Development and application of high-pressure EPR technology
The application of high pressure to study biomedically relevant proteins and enzymes by EPR spectroscopy is emerging as an unparalleled approach to characterizing rare conformational states. Functionally relevant conformational states may have relative energies of only a few kilocalories per mole (Mittag, T. et al. J Molecular Recognition 2010, 23 (2), 105-116; Baldwin, A. J. et al. Nature Chemical Biology 2009, 5 (11), 808-814), yet this results in equilibrium populations too low to be detected by most spectroscopic methods. Pressurization reversibly increases the population of these low-lying excited states, but also reveals regions of elevated compressibility, and thus flexibility, within individual conformational states (Akasaka, K., Chemical Reviews 2006, 106 (5), 1814-1835; Kalbitzer, H., In High Pressure Bioscience, Akasaka, K.; Matsuki, H., Eds. Springer Netherlands: 2015, 72, 179-197). Cutting edge high-pressure EPR technology, much of which I developed, provides unique mechanistic insights by mapping sparsely populated regions of the conformational landscape. Early applications of these techniques demonstrated their ability to identify compressible (flexible) regions of a protein, populate and characterize excited conformational states of a protein undetected at atmospheric pressure, and reveal structural heterogeneity within the conformational ensemble. Technology development and application is a major component of my research, and we will continue to develop methods and instrumentation to expand the suite of EPR techniques that may be utilized to investigate proteins under pressure. Our current work on GPCRs is among the first comprehensive applications of high-pressure EPR technologies in proteins.
Christine Jennings, Research Technologist II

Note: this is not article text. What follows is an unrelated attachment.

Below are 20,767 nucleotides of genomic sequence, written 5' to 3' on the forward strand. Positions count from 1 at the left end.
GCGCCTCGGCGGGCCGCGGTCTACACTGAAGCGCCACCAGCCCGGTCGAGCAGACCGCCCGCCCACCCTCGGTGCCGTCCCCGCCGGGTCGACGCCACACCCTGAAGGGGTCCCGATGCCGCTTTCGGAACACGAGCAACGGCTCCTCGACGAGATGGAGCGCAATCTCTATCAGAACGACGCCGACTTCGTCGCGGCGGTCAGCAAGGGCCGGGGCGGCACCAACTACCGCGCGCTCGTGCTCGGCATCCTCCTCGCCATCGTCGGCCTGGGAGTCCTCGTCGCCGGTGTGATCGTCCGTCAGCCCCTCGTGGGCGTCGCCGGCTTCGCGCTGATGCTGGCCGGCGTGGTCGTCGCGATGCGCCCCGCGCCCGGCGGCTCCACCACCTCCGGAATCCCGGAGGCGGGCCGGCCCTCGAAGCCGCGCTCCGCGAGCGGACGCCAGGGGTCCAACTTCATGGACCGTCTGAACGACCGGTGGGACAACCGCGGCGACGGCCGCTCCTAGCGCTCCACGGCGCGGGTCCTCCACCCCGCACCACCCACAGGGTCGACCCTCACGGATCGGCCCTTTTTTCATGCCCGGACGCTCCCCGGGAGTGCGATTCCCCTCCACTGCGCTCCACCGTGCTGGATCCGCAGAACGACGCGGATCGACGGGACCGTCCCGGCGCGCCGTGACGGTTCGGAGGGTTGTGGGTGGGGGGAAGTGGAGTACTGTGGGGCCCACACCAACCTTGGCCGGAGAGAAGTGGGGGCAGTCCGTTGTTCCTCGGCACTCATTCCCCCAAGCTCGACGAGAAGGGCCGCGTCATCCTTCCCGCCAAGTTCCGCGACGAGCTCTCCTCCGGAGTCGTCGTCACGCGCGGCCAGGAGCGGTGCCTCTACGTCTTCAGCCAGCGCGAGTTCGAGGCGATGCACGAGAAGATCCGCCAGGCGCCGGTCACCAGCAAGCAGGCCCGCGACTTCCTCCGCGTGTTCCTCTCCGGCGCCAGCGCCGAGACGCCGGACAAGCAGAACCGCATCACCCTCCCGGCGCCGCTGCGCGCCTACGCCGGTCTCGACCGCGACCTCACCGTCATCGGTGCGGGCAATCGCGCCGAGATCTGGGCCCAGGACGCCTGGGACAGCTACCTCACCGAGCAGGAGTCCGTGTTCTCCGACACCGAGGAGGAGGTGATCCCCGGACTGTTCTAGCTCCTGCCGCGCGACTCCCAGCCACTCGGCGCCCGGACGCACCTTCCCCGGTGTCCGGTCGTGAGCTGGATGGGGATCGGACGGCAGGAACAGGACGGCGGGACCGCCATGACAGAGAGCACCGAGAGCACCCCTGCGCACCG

(Stadtmueller BM, Bridges MD, Dam KM, Lerch MT, Huey-Tubman KE, Hubbell WL, Bjorkman PJ.) Immunity. 2018 Aug 21;49(2):235-246.e4.
(Bergdoll LA, Lerch MT, Patrick JW, Belardo K, Altenbach C, Bisignano P, Laganowsky A, Grabe M, Hubbell WL, Abramson J.) Proc Natl Acad Sci U S A. 2018 01 09;115(2):E172-E179.
(Lerch MT, Yang Z, Altenbach C, Hubbell WL.) Methods Enzymol. 2015;564:29-57.
(Yang Z, Bridges M, Lerch MT, Altenbach C, Hubbell WL.) Methods Enzymol. 2015;564:3-27.
(Dror RO, Mildorf TJ, Hilger D, Manglik A, Borhani DW, Arlow DH, Philippsen A, Villanueva N, Yang Z, Lerch MT, Hubbell WL, Kobilka BK, Sunahara RK, Shaw DE.) Science. 2015 Jun 19;348(6241):1361-5.
(Manglik A, Kim TH, Masureel M, Altenbach C, Yang Z, Hilger D, Lerch MT, Kobilka TS, Thian FS, Hubbell WL, Prosser RS, Kobilka BK.) Cell. 2015 May 21;161(5):1101-1111.
(Lerch MT, López CJ, Yang Z, Kreitman MJ, Horwitz J, Hubbell WL.) Proc Natl Acad Sci U S A. 2015 May 12;112(19):E2437-46.
(Lerch MT, Yang Z, Brooks EK, Hubbell WL.) Proc Natl Acad Sci U S A. 2014 Apr 01;111(13):E1201-10.
(Lerch MT, Horwitz J, McCoy J, Hubbell WL.) Proc Natl Acad Sci U S A. 2013 Dec 03;110(49):E4714-22.
(Drake PM, Schilling B, Niles RK, Braten M, Johansen E, Liu H, Lerch M, Sorensen DJ, Li B, Allen S, Hall SC, Witkowska HE, Regnier FE, Gibson BW, Fisher SJ.) Anal Biochem. 2011 Jan 01;408(1):71-85.
(Johansen E, Schilling B, Lerch M, Niles RK, Liu H, Li B, Allen S, Hall SC, Witkowska HE, Regnier FE, Gibson BW, Fisher SJ, Drake PM.) J Vis Exp. 2009 Oct 01(32).